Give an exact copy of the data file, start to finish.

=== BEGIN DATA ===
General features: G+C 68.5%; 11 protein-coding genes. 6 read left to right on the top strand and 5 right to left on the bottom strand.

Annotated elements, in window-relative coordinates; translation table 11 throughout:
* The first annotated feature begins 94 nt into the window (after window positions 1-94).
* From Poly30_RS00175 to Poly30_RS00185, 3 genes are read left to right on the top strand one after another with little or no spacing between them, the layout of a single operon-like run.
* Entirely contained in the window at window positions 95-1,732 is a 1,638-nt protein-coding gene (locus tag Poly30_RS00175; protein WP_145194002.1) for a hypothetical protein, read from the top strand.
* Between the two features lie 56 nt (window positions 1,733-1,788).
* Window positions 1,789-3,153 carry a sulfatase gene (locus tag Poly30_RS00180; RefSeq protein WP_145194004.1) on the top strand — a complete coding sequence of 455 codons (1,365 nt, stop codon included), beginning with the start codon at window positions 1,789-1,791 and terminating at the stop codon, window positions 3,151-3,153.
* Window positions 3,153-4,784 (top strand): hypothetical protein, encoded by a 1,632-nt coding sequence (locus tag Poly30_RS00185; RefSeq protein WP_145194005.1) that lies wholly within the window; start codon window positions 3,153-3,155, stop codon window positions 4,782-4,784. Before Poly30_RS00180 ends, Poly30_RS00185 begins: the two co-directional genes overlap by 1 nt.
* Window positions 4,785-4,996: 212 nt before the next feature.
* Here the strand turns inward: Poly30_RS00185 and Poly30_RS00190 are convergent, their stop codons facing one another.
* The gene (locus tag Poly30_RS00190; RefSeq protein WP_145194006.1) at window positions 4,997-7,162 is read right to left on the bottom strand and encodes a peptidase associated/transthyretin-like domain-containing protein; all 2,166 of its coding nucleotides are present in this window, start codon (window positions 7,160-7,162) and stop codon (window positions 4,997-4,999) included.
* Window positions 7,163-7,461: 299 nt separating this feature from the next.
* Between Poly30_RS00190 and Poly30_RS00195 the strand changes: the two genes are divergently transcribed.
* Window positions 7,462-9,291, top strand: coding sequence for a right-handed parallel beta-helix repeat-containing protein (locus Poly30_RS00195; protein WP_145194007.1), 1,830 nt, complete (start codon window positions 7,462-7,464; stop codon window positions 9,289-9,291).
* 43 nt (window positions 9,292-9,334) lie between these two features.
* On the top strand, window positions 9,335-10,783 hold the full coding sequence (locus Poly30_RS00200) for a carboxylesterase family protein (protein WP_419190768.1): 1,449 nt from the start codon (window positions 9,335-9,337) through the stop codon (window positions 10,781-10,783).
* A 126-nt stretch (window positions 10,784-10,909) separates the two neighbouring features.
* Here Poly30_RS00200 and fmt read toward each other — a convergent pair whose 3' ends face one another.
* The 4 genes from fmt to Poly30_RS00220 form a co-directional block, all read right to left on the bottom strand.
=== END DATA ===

General features: G+C 68.5%; 11 protein-coding genes. 6 read left to right on the top strand and 5 right to left on the bottom strand.

Annotated elements, in window-relative coordinates; translation table 11 throughout:
* The first annotated feature begins 94 nt into the window (after window positions 1-94).
* From Poly30_RS00175 to Poly30_RS00185, 3 genes are read left to right on the top strand one after another with little or no spacing between them, the layout of a single operon-like run.
* Entirely contained in the window at window positions 95-1,732 is a 1,638-nt protein-coding gene (locus tag Poly30_RS00175; protein WP_145194002.1) for a hypothetical protein, read from the top strand.
* Between the two features lie 56 nt (window positions 1,733-1,788).
* Window positions 1,789-3,153 carry a sulfatase gene (locus tag Poly30_RS00180; RefSeq protein WP_145194004.1) on the top strand — a complete coding sequence of 455 codons (1,365 nt, stop codon included), beginning with the start codon at window positions 1,789-1,791 and terminating at the stop codon, window positions 3,151-3,153.
* Window positions 3,153-4,784 (top strand): hypothetical protein, encoded by a 1,632-nt coding sequence (locus tag Poly30_RS00185; RefSeq protein WP_145194005.1) that lies wholly within the window; start codon window positions 3,153-3,155, stop codon window positions 4,782-4,784. Before Poly30_RS00180 ends, Poly30_RS00185 begins: the two co-directional genes overlap by 1 nt.
* Window positions 4,785-4,996: 212 nt before the next feature.
* Here the strand turns inward: Poly30_RS00185 and Poly30_RS00190 are convergent, their stop codons facing one another.
* The gene (locus tag Poly30_RS00190; RefSeq protein WP_145194006.1) at window positions 4,997-7,162 is read right to left on the bottom strand and encodes a peptidase associated/transthyretin-like domain-containing protein; all 2,166 of its coding nucleotides are present in this window, start codon (window positions 7,160-7,162) and stop codon (window positions 4,997-4,999) included.
* Window positions 7,163-7,461: 299 nt separating this feature from the next.
* Between Poly30_RS00190 and Poly30_RS00195 the strand changes: the two genes are divergently transcribed.
* Window positions 7,462-9,291, top strand: coding sequence for a right-handed parallel beta-helix repeat-containing protein (locus Poly30_RS00195; protein WP_145194007.1), 1,830 nt, complete (start codon window positions 7,462-7,464; stop codon window positions 9,289-9,291).
* 43 nt (window positions 9,292-9,334) lie between these two features.
* On the top strand, window positions 9,335-10,783 hold the full coding sequence (locus Poly30_RS00200) for a carboxylesterase family protein (protein WP_419190768.1): 1,449 nt from the start codon (window positions 9,335-9,337) through the stop codon (window positions 10,781-10,783).
* A 126-nt stretch (window positions 10,784-10,909) separates the two neighbouring features.
* Here Poly30_RS00200 and fmt read toward each other — a convergent pair whose 3' ends face one another.
* The 4 genes from fmt to Poly30_RS00220 form a co-directional block, all read right to left on the bottom strand.